Two amazing musical events this past weekend:
On Saturday afternoon I went to the Metropolitan Opera’s high-definition video broadcast of Bellini’s I Puritani at the Regal Cinemas at Severance Center in Cleveland Heights. The brilliant Russian soprano Anna Netrebko sang the role of Elvira, and the young American tenor Eric Cutler was Arturo. (Don’t even ask about the plot—essentially there is none, and whatever story line exists solely for the purpose of beautiful music and virtuosic singing.)
Technically, the broadcast was astonishing. The video was extremely clear and the sound caught the ambiance of the Metropolitan Opera house itself. In many ways it was better than being in the house, because it was possible to see the singers up close and the sound was clear and balanced. (For the $18.00 I paid for the ticket on Saturday, at the Met I would have been up in the Family Circle, a half mile away, like watching a puppet show.) There were aspects of the usual Saturday afternoon radio broadcast, with the radio host Margaret Juntwait announcing and retired soprano Beverly Sills offering “color commentary” about the opera. (I later confirmed that the radio broadcast carried the same commentary, and there was none of the usual synopsis of the opera plot, which must have made a lot of listeners quite confused.)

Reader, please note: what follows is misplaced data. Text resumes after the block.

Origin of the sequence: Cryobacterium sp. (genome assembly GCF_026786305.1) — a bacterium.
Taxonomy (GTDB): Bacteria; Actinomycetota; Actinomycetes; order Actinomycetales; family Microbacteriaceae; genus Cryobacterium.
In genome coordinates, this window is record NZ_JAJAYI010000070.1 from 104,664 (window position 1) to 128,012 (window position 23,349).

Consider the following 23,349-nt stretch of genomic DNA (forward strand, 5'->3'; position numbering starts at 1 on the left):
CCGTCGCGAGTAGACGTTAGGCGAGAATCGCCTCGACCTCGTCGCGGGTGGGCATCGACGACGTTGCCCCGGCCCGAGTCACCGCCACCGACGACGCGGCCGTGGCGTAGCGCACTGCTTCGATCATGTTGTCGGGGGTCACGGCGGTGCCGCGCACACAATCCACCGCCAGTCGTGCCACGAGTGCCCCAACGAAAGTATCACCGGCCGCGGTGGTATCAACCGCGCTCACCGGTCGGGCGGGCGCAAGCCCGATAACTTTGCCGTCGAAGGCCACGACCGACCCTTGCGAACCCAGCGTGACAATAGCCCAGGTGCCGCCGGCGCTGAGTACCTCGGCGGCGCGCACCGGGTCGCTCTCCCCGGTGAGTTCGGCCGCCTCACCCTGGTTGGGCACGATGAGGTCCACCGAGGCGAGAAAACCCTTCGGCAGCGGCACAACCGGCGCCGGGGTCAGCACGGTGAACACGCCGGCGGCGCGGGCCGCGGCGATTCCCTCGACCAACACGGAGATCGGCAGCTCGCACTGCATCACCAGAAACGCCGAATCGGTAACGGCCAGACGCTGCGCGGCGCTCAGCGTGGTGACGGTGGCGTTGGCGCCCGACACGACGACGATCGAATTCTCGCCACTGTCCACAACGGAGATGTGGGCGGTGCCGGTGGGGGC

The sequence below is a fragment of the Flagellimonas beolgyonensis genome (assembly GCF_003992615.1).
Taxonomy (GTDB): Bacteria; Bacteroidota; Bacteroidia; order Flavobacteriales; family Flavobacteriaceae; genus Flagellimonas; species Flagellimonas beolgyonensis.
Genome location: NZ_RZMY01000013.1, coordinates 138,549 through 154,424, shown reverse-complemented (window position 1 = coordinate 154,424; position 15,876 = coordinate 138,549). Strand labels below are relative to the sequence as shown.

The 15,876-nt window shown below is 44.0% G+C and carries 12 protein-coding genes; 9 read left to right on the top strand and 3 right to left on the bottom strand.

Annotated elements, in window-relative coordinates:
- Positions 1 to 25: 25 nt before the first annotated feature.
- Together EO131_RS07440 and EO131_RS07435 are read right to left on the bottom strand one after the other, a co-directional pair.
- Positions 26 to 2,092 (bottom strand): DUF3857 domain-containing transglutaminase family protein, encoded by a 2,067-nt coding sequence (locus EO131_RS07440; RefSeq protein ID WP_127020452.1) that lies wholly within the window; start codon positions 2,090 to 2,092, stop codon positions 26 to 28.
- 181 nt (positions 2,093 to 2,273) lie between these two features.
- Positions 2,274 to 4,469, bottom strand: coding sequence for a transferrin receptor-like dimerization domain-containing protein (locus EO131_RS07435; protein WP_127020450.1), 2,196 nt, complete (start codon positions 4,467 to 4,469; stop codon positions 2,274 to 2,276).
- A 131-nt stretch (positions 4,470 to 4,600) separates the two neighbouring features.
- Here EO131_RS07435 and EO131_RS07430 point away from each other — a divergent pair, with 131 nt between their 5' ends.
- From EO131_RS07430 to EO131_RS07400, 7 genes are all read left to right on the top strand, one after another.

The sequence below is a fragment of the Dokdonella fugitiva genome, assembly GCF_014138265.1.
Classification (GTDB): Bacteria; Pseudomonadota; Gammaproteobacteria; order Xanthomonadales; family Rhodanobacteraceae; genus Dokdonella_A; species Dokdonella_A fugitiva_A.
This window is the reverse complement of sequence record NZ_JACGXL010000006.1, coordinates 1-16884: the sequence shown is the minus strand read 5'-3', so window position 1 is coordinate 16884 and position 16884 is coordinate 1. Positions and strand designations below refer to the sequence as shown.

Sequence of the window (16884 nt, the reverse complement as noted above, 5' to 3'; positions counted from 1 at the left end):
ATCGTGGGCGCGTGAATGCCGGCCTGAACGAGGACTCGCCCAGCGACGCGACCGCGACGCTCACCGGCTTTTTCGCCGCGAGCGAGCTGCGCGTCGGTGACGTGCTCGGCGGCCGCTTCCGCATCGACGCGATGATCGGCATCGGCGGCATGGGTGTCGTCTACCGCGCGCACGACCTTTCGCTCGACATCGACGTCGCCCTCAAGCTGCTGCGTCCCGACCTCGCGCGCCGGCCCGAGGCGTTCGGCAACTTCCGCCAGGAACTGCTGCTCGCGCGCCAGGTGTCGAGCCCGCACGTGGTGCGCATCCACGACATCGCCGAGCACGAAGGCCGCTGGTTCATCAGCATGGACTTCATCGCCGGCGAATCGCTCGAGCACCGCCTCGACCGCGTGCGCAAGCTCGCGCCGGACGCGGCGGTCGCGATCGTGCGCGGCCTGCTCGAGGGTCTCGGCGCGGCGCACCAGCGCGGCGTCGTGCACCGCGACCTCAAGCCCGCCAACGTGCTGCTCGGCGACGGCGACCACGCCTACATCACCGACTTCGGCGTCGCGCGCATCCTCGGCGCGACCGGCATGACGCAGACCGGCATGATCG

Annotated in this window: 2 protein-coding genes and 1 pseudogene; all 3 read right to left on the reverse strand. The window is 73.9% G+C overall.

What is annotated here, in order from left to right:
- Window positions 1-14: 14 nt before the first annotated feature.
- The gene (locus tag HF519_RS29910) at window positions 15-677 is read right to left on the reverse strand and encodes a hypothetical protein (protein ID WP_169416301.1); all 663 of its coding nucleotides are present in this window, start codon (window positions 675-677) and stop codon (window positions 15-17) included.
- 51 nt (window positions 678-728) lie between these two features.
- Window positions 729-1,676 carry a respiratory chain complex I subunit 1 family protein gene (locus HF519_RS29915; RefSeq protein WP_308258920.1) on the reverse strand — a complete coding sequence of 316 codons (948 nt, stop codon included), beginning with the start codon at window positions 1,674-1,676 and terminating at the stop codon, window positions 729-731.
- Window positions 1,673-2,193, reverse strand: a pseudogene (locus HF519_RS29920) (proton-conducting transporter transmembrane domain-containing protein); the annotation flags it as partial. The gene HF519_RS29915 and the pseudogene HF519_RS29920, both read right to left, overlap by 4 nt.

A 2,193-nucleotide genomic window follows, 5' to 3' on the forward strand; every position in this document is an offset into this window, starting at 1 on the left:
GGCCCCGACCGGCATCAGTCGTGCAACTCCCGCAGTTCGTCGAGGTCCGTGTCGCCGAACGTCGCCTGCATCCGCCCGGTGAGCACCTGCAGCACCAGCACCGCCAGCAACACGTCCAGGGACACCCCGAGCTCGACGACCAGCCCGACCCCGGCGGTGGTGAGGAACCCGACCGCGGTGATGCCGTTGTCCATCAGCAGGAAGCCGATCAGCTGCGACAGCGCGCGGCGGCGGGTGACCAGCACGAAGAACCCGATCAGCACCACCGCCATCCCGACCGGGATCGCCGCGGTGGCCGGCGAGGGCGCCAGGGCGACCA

The theater at Severance was about three-quarters full, mostly gray hairs (did they bus them in from Judson Manor?) I felt like I was the youngest one there. But who cares who was there; it seems like a successful crowd, and I hope that the Met continues the series next season. I’ll be attending the next video broadcast at Severance next Saturday of Tan Dun’s new opera, The First Emperor, starring Placido Domingo.
Yesterday afternoon the Cleveland Museum of Art sponsored a recital by the Swiss organist Guy Bovet at St. John’s Cathedral downtown. It’s part of the museum’s Viva and Gala Around Town, presenting concerts and and other events in venues all over Cleveland while the museum’s Gartner Auditorium is out of commission for renovation. Bovet played brilliantly, and he chose exactly the kind of brainy and eclectic program that I love: not a note of Bach or Reger to be heard. Instead, he played a transcription of Liszt’s tone poem “Orpheus,” and his own transcription of Ravel’s “Mother Goose” suite. He also played two of his own original compositions, and two major works by the French composer Jehan Alain, “Le jardin suspendu” and “Trois Danses.” The dances are not played often: difficult, extraordinarily complex rhythmically. Bovet’s performance was persuasive. All through the recital he used the cathedral’s 1948 Holtkamp organ with great imagination (I’ve played it, and it’s an eccentric instrument. It has some beautiful sounds, but it’s a bit unusual in its specification.) The cathedral was almost full: bravo to all concerned.